Plus historic stays in Taunton Castle and a Victorian railway carriage, and possibly the most expensive holiday you’ve ever heard of
Heli-skiing opens up inaccessible peaks but at a prohibitive cost. A slightly more affordable way to tackle unexplored mountains is on a ski and sail trip. On a new expedition to the Hornstrandir nature reserve in Iceland, a yacht sails to secret ski slopes each day, and guests eat and sleep on board, in a different spot each night. The trip is suitable for all abilities and no sailing experience is necessary.
• £1,432 for six days’ skiing, accommodation, meals and guide, flights extra, departures March-May 2014, 020-7097 1734, anotherworldadventures.com
World Cup deal
Finding an affordable hotel in Brazil during the World Cup is looking about as likely as England lifting the trophy. Even tour operators are struggling. Real Holidays’ solution has been to use campsites. It is offering week-long stays at three sites: Barra da Tijuca in Rio, which has pitches for up to 3,000 people, and two more in north-east Brazil, each with space for 500, in Salvador and Pipa, near Natal. As well as pools, big screens, bars and football pitches, the price for campers will include transfers to the matches, daily beach transfers, beer and caipirinhas and a barbecue meal every other day. Just don’t expect to get much sleep!
A seven-day camping package costs £895pp, including a pre-assembled tent, sleeping bag and mattress, but not flights. It’s not cheap for a week in a tent, but compared with what some hotels and hostels are charging, it’s a bargain.
Castle House, a new four-bedroom holiday let within the 16th-century walls of Taunton Castle, has been restored for the first time in 300 years and will be available from 6 December. The Tudor hall is now a living room with woodburning stove, and original beams and floorboards abound.
• From £517 for three nights’ self-catering for up to seven, including a food and wine hamper, vivat-trust.org
Win a holiday to India
Guardian Holiday Offers and Wild Frontiers are offering readers the chance to win a 10-day holiday for two to Rajasthan, India, worth £4,500. The trip includes visits to Delhi, the Taj Mahal (above), Jaipur and Udaipur. Accommodation is in three- and four-star hotels and heritage properties (such as the real Best Exotic Marigold Hotel), and flights and guides are included.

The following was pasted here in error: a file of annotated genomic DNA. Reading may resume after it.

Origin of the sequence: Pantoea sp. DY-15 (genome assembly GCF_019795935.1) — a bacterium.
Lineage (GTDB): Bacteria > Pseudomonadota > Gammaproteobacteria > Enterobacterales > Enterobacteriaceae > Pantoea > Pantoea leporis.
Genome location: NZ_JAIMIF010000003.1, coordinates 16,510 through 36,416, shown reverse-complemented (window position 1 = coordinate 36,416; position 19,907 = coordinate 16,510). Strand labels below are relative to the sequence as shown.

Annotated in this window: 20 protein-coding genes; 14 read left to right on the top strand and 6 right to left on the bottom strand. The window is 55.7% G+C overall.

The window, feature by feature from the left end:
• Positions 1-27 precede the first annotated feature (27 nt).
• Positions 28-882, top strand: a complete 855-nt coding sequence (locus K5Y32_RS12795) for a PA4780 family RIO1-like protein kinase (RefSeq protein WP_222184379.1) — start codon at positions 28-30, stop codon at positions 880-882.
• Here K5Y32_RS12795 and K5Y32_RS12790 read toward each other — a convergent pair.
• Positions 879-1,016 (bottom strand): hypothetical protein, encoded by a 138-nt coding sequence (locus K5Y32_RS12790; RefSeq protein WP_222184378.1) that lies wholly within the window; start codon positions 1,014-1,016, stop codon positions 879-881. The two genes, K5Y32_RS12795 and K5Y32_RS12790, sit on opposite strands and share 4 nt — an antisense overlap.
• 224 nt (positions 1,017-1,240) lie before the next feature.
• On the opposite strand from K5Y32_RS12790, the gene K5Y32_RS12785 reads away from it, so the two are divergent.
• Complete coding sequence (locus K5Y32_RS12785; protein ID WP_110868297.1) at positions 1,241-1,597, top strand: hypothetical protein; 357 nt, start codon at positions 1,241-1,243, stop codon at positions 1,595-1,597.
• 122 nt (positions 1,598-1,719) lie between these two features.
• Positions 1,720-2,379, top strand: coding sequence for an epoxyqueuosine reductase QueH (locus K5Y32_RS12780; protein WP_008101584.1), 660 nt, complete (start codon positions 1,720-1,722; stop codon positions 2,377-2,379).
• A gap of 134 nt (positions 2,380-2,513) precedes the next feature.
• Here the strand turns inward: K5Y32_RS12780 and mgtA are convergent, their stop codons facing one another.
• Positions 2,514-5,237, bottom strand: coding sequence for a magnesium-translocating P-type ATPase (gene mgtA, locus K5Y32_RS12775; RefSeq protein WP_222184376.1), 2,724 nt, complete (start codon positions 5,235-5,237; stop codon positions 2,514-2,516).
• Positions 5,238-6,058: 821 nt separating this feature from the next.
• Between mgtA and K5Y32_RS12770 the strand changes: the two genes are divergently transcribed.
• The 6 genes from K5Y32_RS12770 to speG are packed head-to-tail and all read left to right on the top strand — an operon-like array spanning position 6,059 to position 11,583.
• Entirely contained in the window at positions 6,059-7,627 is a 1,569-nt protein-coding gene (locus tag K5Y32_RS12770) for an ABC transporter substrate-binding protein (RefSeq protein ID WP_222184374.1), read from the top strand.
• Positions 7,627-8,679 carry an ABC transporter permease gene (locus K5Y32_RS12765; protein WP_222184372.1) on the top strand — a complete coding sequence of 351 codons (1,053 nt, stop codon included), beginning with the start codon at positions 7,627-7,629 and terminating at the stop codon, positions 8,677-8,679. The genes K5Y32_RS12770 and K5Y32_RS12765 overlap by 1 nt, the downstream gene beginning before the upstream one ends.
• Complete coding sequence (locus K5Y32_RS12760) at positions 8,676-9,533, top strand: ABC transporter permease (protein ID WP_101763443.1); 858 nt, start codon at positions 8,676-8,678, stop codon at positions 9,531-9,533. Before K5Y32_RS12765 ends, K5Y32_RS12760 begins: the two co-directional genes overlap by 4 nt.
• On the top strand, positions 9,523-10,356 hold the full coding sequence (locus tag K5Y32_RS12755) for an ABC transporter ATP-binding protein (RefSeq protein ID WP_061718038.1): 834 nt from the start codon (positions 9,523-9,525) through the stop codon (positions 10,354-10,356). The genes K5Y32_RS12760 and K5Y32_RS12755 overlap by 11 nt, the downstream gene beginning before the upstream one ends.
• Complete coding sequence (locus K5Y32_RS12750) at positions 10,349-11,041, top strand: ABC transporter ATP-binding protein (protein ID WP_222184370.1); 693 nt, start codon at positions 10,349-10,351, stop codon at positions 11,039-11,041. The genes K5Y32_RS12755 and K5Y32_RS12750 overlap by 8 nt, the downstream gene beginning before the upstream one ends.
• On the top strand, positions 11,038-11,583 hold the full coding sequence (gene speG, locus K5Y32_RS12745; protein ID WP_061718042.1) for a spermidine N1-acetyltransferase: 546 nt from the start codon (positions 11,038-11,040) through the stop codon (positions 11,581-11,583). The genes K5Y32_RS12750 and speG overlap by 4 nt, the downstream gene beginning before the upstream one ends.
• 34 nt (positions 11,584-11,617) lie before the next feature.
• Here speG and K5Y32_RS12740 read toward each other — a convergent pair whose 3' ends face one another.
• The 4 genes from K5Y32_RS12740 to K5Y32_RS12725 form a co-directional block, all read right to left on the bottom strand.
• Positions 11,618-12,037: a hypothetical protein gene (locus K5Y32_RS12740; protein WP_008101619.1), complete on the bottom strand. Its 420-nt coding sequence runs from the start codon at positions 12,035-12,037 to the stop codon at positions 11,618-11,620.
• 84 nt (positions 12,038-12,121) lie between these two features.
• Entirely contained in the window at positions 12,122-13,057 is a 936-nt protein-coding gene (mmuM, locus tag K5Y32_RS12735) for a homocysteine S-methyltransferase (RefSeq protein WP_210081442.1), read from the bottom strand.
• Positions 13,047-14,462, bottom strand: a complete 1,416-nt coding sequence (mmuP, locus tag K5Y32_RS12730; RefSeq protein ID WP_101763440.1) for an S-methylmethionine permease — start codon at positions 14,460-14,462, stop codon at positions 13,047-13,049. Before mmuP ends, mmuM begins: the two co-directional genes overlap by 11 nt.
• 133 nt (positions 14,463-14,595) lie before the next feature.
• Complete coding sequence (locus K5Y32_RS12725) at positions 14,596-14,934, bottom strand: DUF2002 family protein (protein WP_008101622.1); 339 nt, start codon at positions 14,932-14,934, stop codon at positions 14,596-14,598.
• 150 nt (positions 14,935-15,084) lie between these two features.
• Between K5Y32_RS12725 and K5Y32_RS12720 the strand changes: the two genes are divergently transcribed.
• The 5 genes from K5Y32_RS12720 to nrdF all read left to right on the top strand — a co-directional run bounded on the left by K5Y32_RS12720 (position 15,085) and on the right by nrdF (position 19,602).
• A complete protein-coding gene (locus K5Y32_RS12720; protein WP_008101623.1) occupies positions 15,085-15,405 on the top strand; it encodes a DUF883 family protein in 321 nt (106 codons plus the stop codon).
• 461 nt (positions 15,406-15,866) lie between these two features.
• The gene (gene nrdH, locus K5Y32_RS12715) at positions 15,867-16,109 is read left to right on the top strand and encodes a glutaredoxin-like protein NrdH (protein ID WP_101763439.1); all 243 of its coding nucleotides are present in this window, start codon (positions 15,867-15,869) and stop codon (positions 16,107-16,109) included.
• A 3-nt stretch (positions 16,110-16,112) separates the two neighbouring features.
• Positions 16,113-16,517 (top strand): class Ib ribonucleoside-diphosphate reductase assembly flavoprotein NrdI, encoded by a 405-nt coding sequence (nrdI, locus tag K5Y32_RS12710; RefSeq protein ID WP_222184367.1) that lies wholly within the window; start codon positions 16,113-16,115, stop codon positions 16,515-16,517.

All aboard! A Victorian railway coach stationed in St Germans, a pretty Cornish village, has been converted into rental property. The first-class compartment is now the master bedroom; the second-class section is an open-plan living room and kitchen. There’s a bathroom in third, and a second bedroom with triple bunkbed in the guard’s van.
• From £395 a week, sleeps five, oneoffplaces.co.uk
The Devonshire Fell, a restaurant with rooms in Burnsall, North Yorkshire, is offering “Wharfedale Wander” breaks from October to December. The offer includes a one-night stay, full Yorkshire breakfast, a pint and a ploughman’s at the village pub, and free use of a nearby spa.
• From £60pp, 01756 718111, devonshirefell.co.uk
Filthy-rich film buffs can spend three months ticking off their favourite film locations. The trip visits 20 locations in 10 countries; from Hugh Grant’s Notting Hill bookshop to Amelie’s Paris apartment, The Beach in Thailand and Tokyo’s Lost in Translation hotel, including Jordan, Peru, China and Australia.
• £198,000 for two, including business-class flights, five-star hotels and guided tours, veryfirstto.com
Do you often find yourself needing to make a primitive bow, lash wood together for shelter or hang your food out of reach of bears? If so, invest in Bear Grylls’ survival bracelet, woven from 12ft of high-strength paracord. You’ll be ready to fashion a splint at a moment’s notice.
• £17.99, from beargryllsstore.com
Trend alert! Back to Iran
Relations between Iran and the west are beginning to thaw. Barack Obama spoke to Iran’s new president, Hassan Rouhani, on the phone last month, in the first direct contact between American and Iranian leaders since 1979. This week, talks between the Iranian government and a six-nation negotiating group started in Geneva.
Hugh Fraser of Corinthian Travel believes that where politicians lead, tourists will follow: “After 34 years, the west may be on the cusp of a new era in its relationship with Iran. Provided the talks succeed, and a resumption of normalised diplomatic and trade relations follows, we may see tourism returning to Iran as early as the autumn of next year.”
It’s a big proviso. The Foreign Office is still advising against all travel to parts of Iran, and all but essential travel to the remainder of the country. But Jonny Bealby, founder of Wild Frontiers, expects the warnings to be lifted soon. His company took 25 people on group tours to Iran this year, and advance bookings show at least twice as much demand for 2014. He says: “Iran is second to none in terms of historical sites, and the people are fantastically hospitable, liberal, fun and interested in the west.”
BIndeed, before the Iranian revolution in 1979, the country was a major tourist destination for western tourists, with highlights including the ruins of Persepolis, the gardens of Shiraz, and the bridges, squares and monuments of Isfahan.
Early tours will be expensive: expect to pay around £2,800 for two weeks, plus flights (Turkish Airlines flies Heathrow-Tehran via Istanbul for about £450 return). But, as happened in Burma, when a country opens up to tourists, travel companies are quick to meet the new demand – and prices can fall rapidly. By 2015, Iran could be a new travel hotspot.
Link to article: feeds.theguardian.com/c/34708/f/663875/s/32b326a3/sc/10/l/0L0Stheguardian0N0Ctravel0C20A130Coct0C210Ccorkboard0Etravel0Enews0Eiceland0Ebrazil0Eworld0Ecup0Eiran/story01.htm